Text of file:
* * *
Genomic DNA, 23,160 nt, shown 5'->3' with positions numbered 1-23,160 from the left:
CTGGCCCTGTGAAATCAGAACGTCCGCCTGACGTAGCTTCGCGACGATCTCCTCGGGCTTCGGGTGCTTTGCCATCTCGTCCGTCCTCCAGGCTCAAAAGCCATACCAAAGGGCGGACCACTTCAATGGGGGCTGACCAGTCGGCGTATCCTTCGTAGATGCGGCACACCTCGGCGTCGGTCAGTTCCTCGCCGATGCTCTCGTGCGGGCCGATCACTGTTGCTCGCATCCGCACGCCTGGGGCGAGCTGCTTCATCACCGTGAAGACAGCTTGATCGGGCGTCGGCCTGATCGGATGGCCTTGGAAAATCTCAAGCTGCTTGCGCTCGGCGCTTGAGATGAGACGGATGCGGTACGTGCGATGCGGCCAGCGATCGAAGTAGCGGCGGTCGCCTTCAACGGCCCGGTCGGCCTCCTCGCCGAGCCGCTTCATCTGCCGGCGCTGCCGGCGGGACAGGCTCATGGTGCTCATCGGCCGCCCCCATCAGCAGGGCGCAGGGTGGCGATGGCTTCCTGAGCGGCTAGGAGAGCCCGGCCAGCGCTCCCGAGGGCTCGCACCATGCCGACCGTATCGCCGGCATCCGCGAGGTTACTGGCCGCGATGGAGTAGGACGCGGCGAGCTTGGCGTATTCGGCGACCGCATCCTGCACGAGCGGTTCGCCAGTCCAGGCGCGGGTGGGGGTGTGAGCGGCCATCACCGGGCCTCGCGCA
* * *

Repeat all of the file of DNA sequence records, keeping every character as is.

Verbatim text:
Genomic DNA, 23,160 nt, shown 5'->3' with positions numbered 1-23,160 from the left:
CTGGCCCTGTGAAATCAGAACGTCCGCCTGACGTAGCTTCGCGACGATCTCCTCGGGCTTCGGGTGCTTTGCCATCTCGTCCGTCCTCCAGGCTCAAAAGCCATACCAAAGGGCGGACCACTTCAATGGGGGCTGACCAGTCGGCGTATCCTTCGTAGATGCGGCACACCTCGGCGTCGGTCAGTTCCTCGCCGATGCTCTCGTGCGGGCCGATCACTGTTGCTCGCATCCGCACGCCTGGGGCGAGCTGCTTCATCACCGTGAAGACAGCTTGATCGGGCGTCGGCCTGATCGGATGGCCTTGGAAAATCTCAAGCTGCTTGCGCTCGGCGCTTGAGATGAGACGGATGCGGTACGTGCGATGCGGCCAGCGATCGAAGTAGCGGCGGTCGCCTTCAACGGCCCGGTCGGCCTCCTCGCCGAGCCGCTTCATCTGCCGGCGCTGCCGGCGGGACAGGCTCATGGTGCTCATCGGCCGCCCCCATCAGCAGGGCGCAGGGTGGCGATGGCTTCCTGAGCGGCTAGGAGAGCCCGGCCAGCGCTCCCGAGGGCTCGCACCATGCCGACCGTATCGCCGGCATCCGCGAGGTTACTGGCCGCGATGGAGTAGGACGCGGCGAGCTTGGCGTATTCGGCGACCGCATCCTGCACGAGCGGTTCGCCAGTCCAGGCGCGGGTGGGGGTGTGAGCGGCCATCACCGGGCCTCGCGCA